Many geographic regions, towns, and counties in the Northwoods have interesting name origins, but few are as intriguing as Langlade County. Historian Gary Entz has the story.
The towns and resorts in Langlade County today are popular tourist destinations, but few visitors to the county realize the significance of the name Langlade. What is today Langlade County was initially organized in 1879 as New County but adopted the name “Langlade” in 1880 to honor Charles de Langlade, a fur trapper, trader, military leader, and founder of Green Bay.
Charles de Langlade was born in 1729 at Fort Michilimackinac on what is today the northern tip of the Upper Peninsula of Michigan. Langlade’s father was Augustin Langlade, a French-Canadian fur trader. His mother was Domitilde, which is a French name, but Domitilde was Ottawa and the sister of Chief Nissowaquet. Some stories have Augustin and his 16-year-old son Charles arriving at La Bay Verte, or Green Bay, in 1745 to establish a trading post, but Charles de Langlade did not make Green Bay his permanent home until 1764.
1764 was a year after the end of the French and Indian War in the American Colonies, and Charles de Langlade played a significant role in that conflict. He was very much a man of two worlds and was fluent in both Ottawa and French. When conflict came against the British colonists in the east, Langlade sided with the French and led warriors from the Three Fires Confederacy in defense of French claims.
In 1755, Langlade and members of the Pottawatomi, Ottawa, and Chippewa joined the French in defense of Fort Duquesne at what is today the site of Pittsburgh in western Pennsylvania. Langlade fought against and helped to defeat General Edward Braddock and his aide-de-camp George Washington at the Battle of the Monongahela. Afterward, Langlade was made second in command at Fort Michilimackinac, and in 1757 participated in the siege of Fort William Henry and in 1759 fought at the Battle of Quebec.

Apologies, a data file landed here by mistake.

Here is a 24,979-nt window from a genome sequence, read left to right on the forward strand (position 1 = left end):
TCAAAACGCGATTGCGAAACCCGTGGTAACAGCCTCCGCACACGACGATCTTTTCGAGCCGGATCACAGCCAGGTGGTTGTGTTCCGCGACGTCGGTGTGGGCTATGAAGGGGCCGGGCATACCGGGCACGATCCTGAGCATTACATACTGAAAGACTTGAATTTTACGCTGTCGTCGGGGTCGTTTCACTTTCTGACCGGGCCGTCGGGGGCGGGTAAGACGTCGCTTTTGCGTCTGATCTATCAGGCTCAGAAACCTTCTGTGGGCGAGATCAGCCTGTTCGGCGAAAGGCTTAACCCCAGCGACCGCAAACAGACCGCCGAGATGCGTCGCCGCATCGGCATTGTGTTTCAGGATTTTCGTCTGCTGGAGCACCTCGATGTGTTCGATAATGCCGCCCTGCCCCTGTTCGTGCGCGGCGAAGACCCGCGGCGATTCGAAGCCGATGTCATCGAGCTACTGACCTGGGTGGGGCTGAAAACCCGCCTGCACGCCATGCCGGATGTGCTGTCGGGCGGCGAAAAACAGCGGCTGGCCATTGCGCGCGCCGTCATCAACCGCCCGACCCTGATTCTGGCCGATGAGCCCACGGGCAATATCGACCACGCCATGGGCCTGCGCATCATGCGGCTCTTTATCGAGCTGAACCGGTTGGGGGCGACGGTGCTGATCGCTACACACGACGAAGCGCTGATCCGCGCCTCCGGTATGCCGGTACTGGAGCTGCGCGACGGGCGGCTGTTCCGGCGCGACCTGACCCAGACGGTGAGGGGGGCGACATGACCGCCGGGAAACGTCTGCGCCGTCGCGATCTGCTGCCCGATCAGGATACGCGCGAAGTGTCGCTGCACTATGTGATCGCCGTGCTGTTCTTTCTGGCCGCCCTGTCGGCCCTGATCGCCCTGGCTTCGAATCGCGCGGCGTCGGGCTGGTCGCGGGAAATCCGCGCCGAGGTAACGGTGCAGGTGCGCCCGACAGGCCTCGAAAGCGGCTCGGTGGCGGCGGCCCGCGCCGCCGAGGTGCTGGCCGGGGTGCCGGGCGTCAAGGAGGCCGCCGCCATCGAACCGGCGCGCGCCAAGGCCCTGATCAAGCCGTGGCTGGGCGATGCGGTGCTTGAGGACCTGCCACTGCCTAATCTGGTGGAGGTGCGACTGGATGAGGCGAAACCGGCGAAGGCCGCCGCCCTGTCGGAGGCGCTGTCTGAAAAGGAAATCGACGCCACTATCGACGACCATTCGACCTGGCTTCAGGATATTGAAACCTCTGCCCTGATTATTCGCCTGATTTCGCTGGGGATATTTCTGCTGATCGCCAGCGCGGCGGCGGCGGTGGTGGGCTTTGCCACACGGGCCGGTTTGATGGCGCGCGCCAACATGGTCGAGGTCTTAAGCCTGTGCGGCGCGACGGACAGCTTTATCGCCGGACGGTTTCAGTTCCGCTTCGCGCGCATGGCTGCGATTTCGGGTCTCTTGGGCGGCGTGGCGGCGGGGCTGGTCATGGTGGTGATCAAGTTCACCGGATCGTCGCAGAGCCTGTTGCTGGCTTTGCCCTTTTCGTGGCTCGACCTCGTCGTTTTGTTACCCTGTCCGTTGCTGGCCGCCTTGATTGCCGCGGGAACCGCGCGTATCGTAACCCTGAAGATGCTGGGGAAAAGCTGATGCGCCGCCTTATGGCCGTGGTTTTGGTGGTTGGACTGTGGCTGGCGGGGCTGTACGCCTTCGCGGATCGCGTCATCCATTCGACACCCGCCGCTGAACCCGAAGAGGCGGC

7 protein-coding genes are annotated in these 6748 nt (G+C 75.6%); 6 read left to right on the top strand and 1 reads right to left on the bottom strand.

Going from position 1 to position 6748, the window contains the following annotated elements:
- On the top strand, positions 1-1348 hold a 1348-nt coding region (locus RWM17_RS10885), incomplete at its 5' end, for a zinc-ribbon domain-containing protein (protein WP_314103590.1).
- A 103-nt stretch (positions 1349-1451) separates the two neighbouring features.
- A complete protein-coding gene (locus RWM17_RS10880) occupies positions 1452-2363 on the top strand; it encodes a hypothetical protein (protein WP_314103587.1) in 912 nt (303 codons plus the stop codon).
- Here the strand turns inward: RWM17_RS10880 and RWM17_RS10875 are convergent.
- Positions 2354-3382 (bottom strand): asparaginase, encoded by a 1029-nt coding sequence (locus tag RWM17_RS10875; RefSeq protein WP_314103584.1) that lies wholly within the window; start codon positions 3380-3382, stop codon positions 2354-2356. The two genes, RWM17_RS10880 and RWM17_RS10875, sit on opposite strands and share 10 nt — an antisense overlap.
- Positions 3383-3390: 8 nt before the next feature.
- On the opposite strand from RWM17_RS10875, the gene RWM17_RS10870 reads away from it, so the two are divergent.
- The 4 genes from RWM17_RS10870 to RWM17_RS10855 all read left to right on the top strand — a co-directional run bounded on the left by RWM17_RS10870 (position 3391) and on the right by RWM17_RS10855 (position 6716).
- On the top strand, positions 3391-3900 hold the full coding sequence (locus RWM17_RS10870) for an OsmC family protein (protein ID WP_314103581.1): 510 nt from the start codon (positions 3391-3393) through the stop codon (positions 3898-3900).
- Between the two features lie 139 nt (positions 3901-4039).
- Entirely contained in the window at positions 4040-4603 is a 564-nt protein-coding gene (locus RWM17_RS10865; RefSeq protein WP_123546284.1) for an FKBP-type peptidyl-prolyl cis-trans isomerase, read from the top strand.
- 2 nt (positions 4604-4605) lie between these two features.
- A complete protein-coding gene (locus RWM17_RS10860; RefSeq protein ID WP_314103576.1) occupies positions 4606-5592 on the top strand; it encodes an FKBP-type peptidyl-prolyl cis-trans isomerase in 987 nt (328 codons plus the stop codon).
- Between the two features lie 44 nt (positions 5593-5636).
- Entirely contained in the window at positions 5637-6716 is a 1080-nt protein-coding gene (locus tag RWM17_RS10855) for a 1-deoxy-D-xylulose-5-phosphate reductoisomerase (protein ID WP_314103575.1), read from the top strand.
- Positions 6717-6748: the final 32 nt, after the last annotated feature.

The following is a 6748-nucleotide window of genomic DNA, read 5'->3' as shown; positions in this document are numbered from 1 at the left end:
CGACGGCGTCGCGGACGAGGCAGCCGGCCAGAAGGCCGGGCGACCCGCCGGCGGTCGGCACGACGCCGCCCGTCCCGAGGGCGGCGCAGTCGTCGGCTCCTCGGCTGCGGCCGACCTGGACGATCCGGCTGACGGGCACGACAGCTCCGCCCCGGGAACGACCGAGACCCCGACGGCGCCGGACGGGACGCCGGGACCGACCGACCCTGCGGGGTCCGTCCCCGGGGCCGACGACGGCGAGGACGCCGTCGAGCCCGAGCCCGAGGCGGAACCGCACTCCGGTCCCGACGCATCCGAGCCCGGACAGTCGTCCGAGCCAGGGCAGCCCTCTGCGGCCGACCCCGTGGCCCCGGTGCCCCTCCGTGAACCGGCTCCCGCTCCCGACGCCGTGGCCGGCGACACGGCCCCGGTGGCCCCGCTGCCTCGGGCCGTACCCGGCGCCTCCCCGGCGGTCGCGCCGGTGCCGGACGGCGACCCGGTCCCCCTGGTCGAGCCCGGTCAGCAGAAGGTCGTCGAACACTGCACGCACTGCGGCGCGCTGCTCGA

After the war, the French surrendered Fort Michilimackinac to the British, and that is when Langlade moved to Green Bay, making it his permanent home. He became a loyal subject of the British Empire, and when the American Revolution broke out Langlade sided with the British. Although his participation was minimal compared to the earlier conflict, the British did make Langlade a captain in the Indian Department. In that capacity, he raised a force of First Nations’ warriors to fight against General George Rogers Clark, who was moving across Illinois to capture the Mississippi Valley for the Americans. Langlade’s help, however, came too late.
When the Revolution ended, Langlade returned to his home in Green Bay and resumed his life as a farmer and trader. As a resident of what was now the Northwest Territories, he was a part of the new United States. He offered no opposition to American jurisdiction as it really made little difference in his remote location.
Although he was half French, Langlade never saw Europe and, other than Quebec, never saw the Atlantic colonies. He lived his entire life around the Great Lakes but was a significant part of events during the American Revolutionary War era. He died in 1801.